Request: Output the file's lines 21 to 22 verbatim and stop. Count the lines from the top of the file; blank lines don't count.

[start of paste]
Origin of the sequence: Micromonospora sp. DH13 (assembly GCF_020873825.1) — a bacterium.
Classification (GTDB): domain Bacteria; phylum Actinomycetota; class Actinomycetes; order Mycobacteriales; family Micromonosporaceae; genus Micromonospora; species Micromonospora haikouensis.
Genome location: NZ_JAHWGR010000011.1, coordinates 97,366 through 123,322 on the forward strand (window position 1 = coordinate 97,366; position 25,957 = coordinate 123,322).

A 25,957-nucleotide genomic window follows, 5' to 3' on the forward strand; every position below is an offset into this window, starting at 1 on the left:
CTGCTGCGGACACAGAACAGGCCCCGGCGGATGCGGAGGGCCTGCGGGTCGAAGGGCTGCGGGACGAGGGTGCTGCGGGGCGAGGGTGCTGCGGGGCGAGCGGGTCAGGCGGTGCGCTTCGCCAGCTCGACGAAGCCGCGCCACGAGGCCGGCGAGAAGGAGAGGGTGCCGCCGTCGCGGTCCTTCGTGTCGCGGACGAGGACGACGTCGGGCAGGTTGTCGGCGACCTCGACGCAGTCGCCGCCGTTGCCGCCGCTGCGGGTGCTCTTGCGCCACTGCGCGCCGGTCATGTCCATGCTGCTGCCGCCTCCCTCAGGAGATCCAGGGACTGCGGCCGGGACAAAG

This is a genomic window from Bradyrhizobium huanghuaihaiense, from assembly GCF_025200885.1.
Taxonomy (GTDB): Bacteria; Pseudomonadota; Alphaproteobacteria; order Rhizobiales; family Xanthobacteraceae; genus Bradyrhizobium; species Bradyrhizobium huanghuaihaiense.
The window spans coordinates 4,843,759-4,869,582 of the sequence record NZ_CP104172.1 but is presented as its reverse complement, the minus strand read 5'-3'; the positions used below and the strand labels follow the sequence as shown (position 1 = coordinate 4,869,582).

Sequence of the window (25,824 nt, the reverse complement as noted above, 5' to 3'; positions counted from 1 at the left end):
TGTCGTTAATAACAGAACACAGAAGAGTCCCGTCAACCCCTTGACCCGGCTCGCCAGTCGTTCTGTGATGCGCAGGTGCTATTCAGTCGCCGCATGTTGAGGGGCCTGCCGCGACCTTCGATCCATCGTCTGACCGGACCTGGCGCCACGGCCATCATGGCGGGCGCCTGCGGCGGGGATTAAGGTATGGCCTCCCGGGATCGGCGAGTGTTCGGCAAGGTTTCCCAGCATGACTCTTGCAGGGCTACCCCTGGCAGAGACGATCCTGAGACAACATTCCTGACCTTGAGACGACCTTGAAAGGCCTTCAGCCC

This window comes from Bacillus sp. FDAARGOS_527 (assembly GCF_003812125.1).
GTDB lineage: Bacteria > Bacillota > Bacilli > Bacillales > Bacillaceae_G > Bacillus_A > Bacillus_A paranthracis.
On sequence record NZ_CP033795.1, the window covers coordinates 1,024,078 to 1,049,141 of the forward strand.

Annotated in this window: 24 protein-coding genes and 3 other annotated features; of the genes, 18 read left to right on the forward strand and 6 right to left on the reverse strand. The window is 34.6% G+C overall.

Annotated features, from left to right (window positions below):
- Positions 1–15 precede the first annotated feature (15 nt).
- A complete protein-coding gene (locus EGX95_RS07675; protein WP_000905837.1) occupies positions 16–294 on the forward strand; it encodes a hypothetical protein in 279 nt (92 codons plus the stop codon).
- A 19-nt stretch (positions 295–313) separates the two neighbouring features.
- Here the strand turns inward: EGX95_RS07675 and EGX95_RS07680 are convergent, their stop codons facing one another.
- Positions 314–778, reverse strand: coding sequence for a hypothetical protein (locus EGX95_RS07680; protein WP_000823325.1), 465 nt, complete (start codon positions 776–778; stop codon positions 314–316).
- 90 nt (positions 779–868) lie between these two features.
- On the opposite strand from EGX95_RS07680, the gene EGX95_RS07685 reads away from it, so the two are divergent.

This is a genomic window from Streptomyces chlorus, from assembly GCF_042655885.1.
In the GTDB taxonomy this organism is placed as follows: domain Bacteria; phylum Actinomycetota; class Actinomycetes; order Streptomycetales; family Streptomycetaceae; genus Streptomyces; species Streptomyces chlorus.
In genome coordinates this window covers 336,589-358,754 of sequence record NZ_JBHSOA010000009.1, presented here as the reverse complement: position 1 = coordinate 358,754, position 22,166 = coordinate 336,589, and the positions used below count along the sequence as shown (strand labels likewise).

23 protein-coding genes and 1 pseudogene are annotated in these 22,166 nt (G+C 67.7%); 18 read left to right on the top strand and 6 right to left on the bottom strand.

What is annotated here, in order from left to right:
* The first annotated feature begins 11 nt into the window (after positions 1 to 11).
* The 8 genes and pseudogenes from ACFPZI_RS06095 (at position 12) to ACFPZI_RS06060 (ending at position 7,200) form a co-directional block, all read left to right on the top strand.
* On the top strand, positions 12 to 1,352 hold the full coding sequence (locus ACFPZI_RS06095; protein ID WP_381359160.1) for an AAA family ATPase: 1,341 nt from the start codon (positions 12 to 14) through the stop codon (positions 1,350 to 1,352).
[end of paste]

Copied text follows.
- 90 nt (positions 779–868) lie between these two features.
- On the opposite strand from EGX95_RS07680, the gene EGX95_RS07685 reads away from it, so the two are divergent.